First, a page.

Society - Central Africa - DR Congo - Sudan - Conflicts - Governance
U.S. offers help in Sudan and Congo
The Obama administration has deployed U.S experts to buffer the tensions in Sudan ahead of the referendum for south Sudan’s independence, and offer assistance needed to resolve the rape case in the Democratic republic of Congo.

Former U.S. ambassador to Nigeria and South Africa, Princeton Lyman, left for Sudan on Tuesday as part of a bolstered up U.S. team deployed to help northern and southern Sudan share wealth and power ahead of the referendum for southern Sudan’s independence.

"Ambassador Lyman will provide a senior-level presence in Sudan dedicated specifically to working with the CPA parties to reach consensus on outstanding CPA implementation issues, such as citizenship, border demarcation and resource sharing," State Department spokesman Mark Toner was quoted by reporters.

According to reports, the State Department envoy will join U.S. special envoy Scott Gration for talks with north and south Sudan in Khartoum and Juba, with periodic consultations in Washington.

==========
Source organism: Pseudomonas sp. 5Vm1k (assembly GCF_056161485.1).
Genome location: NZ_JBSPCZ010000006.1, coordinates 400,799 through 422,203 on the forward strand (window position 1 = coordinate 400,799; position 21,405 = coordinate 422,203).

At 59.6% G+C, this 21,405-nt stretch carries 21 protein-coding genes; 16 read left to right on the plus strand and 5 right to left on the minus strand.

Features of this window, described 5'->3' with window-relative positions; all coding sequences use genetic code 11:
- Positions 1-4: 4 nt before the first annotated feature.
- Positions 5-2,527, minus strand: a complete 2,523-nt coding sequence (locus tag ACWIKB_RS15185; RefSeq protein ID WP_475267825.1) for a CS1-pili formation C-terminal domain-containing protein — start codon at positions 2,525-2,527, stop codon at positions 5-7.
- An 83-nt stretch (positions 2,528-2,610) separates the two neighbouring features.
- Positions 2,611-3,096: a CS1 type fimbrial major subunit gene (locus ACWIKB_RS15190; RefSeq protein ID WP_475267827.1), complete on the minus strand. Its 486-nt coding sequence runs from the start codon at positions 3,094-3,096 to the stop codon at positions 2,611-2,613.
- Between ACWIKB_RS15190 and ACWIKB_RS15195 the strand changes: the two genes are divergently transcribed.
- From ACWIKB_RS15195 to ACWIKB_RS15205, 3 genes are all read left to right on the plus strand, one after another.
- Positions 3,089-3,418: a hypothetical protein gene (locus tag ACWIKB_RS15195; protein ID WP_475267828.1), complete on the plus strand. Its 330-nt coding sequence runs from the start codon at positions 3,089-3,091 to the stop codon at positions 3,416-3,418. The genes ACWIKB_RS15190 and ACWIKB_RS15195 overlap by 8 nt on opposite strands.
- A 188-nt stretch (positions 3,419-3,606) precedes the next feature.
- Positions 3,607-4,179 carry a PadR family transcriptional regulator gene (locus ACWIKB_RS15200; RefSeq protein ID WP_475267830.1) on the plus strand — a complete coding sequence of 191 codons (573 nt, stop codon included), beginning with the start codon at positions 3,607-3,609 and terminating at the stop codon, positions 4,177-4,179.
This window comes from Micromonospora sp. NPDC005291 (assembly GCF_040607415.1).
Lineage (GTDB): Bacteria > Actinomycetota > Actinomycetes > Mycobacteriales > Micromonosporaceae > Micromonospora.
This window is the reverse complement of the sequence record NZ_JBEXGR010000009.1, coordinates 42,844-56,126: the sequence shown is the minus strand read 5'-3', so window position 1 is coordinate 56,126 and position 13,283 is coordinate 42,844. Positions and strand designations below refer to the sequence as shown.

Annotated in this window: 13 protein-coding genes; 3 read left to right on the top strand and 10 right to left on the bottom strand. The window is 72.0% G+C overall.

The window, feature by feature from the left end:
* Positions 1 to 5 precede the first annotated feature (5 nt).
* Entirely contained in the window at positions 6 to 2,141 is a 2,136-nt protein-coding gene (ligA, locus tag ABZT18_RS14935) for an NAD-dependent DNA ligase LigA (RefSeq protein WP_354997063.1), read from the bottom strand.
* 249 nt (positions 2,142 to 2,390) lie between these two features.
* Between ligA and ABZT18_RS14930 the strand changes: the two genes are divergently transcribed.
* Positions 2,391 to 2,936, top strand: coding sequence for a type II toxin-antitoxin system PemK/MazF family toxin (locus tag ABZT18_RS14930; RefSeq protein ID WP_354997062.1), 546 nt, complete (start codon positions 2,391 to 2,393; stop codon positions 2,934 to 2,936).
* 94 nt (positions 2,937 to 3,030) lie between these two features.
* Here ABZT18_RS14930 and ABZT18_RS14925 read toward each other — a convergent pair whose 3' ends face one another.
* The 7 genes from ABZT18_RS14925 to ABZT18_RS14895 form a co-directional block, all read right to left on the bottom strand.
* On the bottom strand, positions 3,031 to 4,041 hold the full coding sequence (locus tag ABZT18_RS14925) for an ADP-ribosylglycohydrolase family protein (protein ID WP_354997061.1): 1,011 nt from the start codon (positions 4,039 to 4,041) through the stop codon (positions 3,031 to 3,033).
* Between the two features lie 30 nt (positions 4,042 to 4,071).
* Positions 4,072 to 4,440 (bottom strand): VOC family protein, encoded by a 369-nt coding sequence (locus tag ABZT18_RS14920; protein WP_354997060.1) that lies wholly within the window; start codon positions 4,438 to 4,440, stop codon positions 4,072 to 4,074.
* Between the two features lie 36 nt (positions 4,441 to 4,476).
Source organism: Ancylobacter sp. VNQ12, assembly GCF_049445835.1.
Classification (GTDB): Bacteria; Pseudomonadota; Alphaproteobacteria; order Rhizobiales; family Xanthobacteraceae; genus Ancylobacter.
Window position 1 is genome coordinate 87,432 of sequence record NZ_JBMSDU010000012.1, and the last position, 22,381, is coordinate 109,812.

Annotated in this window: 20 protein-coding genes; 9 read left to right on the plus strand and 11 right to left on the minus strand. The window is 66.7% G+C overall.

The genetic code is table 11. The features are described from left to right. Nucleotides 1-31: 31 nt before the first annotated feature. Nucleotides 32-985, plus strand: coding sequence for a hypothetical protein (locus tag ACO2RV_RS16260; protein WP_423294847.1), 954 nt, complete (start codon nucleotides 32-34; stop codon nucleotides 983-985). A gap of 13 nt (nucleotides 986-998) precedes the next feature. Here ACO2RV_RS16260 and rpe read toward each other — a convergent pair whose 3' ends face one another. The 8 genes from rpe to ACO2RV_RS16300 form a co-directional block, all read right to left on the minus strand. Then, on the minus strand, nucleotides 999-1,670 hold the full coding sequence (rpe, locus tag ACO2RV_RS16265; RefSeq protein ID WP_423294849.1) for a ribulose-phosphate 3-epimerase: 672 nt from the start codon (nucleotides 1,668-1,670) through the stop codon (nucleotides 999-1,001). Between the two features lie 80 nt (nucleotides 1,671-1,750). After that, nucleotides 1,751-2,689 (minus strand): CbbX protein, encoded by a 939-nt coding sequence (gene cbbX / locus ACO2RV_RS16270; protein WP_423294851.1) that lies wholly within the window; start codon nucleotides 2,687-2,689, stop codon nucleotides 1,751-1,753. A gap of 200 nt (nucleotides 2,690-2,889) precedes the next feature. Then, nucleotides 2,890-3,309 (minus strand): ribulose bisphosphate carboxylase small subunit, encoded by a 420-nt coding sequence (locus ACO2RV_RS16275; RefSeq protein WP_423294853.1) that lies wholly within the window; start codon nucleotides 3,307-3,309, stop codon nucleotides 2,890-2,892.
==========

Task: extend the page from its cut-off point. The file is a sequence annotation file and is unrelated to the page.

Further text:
The talks will include sensitive issues such as demarcating the border, defining citizenship and sharing oil and Nile waters in the case of either result in the January 9, 2011 referendum — secession or unity.

The tensions in Sudan arise because Sudan’s oil wealth lie along the disputed north-south border, and defining the border has remained in deadlock for years. However, the Obama administration has stepped-in to help.

DR Congo investigation

Conversely, another U.S delegation is on stand-by to assist with investigations in the mass rape of women and children in the DR Congo.

Between July 30 and August 3, rebels from the Mai Mai militia and Rwandan Hutu FDLR, who occupied the town of Luvungi in North Kivu province raped and assaulted at least 154 civilians, according to U.N. Figures.

The Obama administration has vowed to support the United Nations in its investigations.

“This horrific attack is yet another example of how sexual violence undermines efforts to achieve and maintain stability in areas torn by conflict but striving for peace.

"The United States will do everything we can to work with the UN and the DRC government to hold the perpetrators of these acts accountable, and to create a safe environment for women, girls, and all civilians living in the eastern Congo," U.S Secretary of State Hillary Clinton vowed.

The U.S Secretary of state said it was now time for member nations to protect civilians against sexual violence and prosecute those who commit such atrocities.


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